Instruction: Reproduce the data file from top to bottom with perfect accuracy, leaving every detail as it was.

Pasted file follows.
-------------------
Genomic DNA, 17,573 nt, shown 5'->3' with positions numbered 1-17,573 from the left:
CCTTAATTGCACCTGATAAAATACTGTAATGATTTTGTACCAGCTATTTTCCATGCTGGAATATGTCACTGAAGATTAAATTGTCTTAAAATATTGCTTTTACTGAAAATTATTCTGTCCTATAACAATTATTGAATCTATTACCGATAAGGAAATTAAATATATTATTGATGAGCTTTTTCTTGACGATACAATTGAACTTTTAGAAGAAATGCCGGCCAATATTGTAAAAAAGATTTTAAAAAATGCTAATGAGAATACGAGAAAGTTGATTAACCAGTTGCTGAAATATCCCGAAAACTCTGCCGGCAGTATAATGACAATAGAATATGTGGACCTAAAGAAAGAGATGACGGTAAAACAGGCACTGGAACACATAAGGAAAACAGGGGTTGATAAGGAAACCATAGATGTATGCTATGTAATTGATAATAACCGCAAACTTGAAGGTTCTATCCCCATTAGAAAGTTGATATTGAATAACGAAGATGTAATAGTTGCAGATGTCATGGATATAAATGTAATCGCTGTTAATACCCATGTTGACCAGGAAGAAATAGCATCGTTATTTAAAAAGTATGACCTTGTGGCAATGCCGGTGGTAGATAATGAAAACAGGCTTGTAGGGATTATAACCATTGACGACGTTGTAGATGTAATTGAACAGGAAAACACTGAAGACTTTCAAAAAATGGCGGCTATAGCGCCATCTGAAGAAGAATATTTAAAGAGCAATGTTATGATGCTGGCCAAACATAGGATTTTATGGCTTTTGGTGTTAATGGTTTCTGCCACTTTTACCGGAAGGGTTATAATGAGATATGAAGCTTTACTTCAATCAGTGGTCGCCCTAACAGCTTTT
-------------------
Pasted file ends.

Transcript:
Genomic DNA, 17,573 nt, shown 5'->3' with positions numbered 1-17,573 from the left:
CCTTAATTGCACCTGATAAAATACTGTAATGATTTTGTACCAGCTATTTTCCATGCTGGAATATGTCACTGAAGATTAAATTGTCTTAAAATATTGCTTTTACTGAAAATTATTCTGTCCTATAACAATTATTGAATCTATTACCGATAAGGAAATTAAATATATTATTGATGAGCTTTTTCTTGACGATACAATTGAACTTTTAGAAGAAATGCCGGCCAATATTGTAAAAAAGATTTTAAAAAATGCTAATGAGAATACGAGAAAGTTGATTAACCAGTTGCTGAAATATCCCGAAAACTCTGCCGGCAGTATAATGACAATAGAATATGTGGACCTAAAGAAAGAGATGACGGTAAAACAGGCACTGGAACACATAAGGAAAACAGGGGTTGATAAGGAAACCATAGATGTATGCTATGTAATTGATAATAACCGCAAACTTGAAGGTTCTATCCCCATTAGAAAGTTGATATTGAATAACGAAGATGTAATAGTTGCAGATGTCATGGATATAAATGTAATCGCTGTTAATACCCATGTTGACCAGGAAGAAATAGCATCGTTATTTAAAAAGTATGACCTTGTGGCAATGCCGGTGGTAGATAATGAAAACAGGCTTGTAGGGATTATAACCATTGACGACGTTGTAGATGTAATTGAACAGGAAAACACTGAAGACTTTCAAAAAATGGCGGCTATAGCGCCATCTGAAGAAGAATATTTAAAGAGCAATGTTATGATGCTGGCCAAACATAGGATTTTATGGCTTTTGGTGTTAATGGTTTCTGCCACTTTTACCGGAAGGGTTATAATGAGATATGAAGCTTTACTTCAATCAGTGGTCGCCCTAACAGCTTTT